Table Of Contents
- About the author
- About the book
- This eBook can be cited
- Series Editor Preface
- Introduction: Communicating At, For, and About the End of Life
- Chapter One: Health Communication and Death Studies
- Chapter Two: Discourse “On or About’” Dying: Palliative Care
- Chapter Three: Benchmarking the End of Life in Long-Term Care
- Chapter Four: End-of-Life Communication and Spirituality
- Chapter Five: Mass Media Depictions of the Dying Process
- Chapter Six: End-of-Life Communication in Cross-Cultural Patient Care
- Chapter Seven: Conversations at the End of Life
- Chapter Eight: Family Decision Making and Care at the End of Life
- Chapter Nine: Family Communication as a Child Is Dying
- Chapter Ten: Hospice Care and Communication
- Chapter Eleven: Bereavement and Post-Death Adjustments: A Lifespan Approach to Bereavement
- Chapter Twelve: Ethical Issues in End-of-Life Communication
- Epilogue: Walking Through the Door
- About the Editors and Contributors
- Series index
Communication at the End of Life
THOMAS J. SOCHA
Communication at the End of Life represents a milestone in the history of ideas about lifespan communication and is a significant and essential addition to the Lifespan Communication: Children, Families and Aging book series. Together, the editors and authors provide us with a communicative lens through which to view the many sides of experiencing our final days. They enlighten us about myriad choices, provide insights into improving the quality of end of life, and offer a positive framework for use by all those sharing an end-of-life journey. Although difficult and profound on so many levels, communication during end of life is really a continuation of all the communication that has come before and will come after—something that the famous Brandeis University sociologist Morrie Schwartz (2008) understood all too well, as he reminded us that if we can learn how to die, we can learn how to live.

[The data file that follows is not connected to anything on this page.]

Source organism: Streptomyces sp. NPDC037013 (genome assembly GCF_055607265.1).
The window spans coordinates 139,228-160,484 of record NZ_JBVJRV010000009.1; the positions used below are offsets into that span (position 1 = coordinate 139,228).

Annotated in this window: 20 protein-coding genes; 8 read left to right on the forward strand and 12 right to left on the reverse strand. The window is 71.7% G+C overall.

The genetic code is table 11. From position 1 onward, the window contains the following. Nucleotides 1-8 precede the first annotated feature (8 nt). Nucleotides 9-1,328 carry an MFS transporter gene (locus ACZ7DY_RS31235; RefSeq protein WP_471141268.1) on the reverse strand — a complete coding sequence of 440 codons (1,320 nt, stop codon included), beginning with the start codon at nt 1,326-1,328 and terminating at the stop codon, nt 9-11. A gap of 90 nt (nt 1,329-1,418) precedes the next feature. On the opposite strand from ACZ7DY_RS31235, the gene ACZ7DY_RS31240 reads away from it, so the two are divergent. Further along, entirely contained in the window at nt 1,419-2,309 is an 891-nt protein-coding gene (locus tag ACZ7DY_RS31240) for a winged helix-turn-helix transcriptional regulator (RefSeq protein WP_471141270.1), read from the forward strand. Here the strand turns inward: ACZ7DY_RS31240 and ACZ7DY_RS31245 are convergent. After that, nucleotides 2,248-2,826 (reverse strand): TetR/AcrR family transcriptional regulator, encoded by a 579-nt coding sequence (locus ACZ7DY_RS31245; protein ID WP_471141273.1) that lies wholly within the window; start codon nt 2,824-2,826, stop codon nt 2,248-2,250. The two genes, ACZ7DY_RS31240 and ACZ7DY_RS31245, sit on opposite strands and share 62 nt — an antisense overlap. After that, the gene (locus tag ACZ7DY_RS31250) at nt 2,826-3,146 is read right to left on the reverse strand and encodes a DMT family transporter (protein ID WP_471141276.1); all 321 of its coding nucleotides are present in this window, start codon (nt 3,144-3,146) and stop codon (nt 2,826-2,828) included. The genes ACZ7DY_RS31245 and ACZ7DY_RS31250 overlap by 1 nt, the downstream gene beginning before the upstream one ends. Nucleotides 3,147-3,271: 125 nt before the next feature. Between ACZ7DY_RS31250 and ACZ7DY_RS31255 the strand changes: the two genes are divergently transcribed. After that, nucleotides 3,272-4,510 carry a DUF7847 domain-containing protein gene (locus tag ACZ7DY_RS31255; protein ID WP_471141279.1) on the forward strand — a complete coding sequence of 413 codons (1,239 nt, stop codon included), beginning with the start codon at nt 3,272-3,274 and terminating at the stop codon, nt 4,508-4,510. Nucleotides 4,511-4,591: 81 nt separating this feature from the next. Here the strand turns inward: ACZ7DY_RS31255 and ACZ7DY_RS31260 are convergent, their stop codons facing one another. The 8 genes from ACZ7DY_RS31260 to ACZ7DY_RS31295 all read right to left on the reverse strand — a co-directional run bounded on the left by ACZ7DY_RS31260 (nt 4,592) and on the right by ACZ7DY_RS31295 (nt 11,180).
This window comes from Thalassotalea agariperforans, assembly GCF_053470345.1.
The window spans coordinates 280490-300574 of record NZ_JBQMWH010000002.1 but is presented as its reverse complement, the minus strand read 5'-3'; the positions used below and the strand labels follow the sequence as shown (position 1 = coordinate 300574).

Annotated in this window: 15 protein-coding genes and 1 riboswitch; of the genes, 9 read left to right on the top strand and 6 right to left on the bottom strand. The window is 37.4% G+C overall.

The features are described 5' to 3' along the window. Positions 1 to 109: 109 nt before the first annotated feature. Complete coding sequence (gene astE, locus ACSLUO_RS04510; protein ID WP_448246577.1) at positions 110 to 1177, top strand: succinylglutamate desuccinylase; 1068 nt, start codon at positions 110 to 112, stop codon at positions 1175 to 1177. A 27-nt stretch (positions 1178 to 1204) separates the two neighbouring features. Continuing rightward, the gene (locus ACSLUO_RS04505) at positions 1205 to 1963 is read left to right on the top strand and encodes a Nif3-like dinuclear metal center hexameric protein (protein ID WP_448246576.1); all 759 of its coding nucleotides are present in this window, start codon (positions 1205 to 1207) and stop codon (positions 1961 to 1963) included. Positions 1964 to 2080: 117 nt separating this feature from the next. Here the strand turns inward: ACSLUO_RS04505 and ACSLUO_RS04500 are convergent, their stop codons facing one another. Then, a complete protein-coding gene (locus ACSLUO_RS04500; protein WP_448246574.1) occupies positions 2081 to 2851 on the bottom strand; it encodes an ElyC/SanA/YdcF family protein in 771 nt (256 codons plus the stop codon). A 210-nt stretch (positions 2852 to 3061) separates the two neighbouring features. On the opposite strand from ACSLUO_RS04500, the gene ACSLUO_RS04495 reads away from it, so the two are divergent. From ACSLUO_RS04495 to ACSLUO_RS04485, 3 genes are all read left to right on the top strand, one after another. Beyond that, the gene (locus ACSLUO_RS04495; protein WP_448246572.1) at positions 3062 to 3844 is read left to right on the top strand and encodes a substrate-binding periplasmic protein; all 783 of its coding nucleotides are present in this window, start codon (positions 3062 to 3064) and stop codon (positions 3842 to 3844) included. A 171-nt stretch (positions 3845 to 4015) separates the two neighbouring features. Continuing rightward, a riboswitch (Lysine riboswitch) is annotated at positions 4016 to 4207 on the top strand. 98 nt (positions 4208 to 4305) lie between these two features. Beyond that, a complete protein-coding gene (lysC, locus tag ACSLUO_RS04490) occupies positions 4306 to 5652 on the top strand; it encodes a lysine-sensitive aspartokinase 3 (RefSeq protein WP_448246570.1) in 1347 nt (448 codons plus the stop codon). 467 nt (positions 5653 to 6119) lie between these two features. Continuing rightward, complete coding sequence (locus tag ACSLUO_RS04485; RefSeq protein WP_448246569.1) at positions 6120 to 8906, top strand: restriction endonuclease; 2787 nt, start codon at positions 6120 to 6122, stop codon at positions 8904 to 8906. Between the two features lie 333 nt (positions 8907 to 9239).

Like this volume, the book series invites scholars to view communication through a panoramic lens—first words to final conversations—a comprehensive communication vista that brings children, adolescents, and adults of all ages into focus for the field of communication. It is my hope that such a view will become ← ix | x → commonplace in communication thinking and research where communication scholars take seriously the idea that all communication is developmental from its beginning to its end.
Baby boomers, the largest segment of the U.S. population, are coming to the age at which they feel their own mortality and must cope with their parents’ deaths and, increasingly, with their peers’ deaths. Approximately 25% of our middle-aged generation (currently the largest group in our society) lives with their parents; 13 million are caregivers for ailing parents (“Baby Boomer News & Information,” 2005). In addition, these same boomers have more trouble discussing end-of-life issues (their own as well as that of their family members and friends) with their parents than do their parents who are now in their 70s or beyond (Greenwald & Associates, 2005). People at times may desire to learn more about what to expect; how to talk with professional health care workers about end-of-life choices, expectations, and fears; how to be a more effective partner on this journey with a loved one; and how to better prepare themselves for dealing with their own stress and grief as they care for and deal with the immediate loss of a loved one and the aftermath (see Chapter 11 of this volume; all further references to chapters are to those in this volume).
Unfortunately, we live in a culture that removes death from our view, apart from its ubiquity in the movies and in videogames (see Chapter 5). A century ago, witnessing death was commonplace because people died at home and in the family’s care. By 1992, 77% of deaths occurred in a health care facility and about 20% in a private home. Today, 80% of the 2.2 million Americans who die each year die in a hospital. While more people are entering hospice in the U.S., a mere 7% ← 1 | 2 → of Americans die in hospice care, and, on average, those few die within 36 days of entering hospice care (see Chapter 10). Removal of death from everyday life leaves no models for what people should do or say to help their loved ones have a good death (see Chapter 4) and also hinders people’s opportunities to use this terminal time to help them cope with their impending loss (see Chapter 12).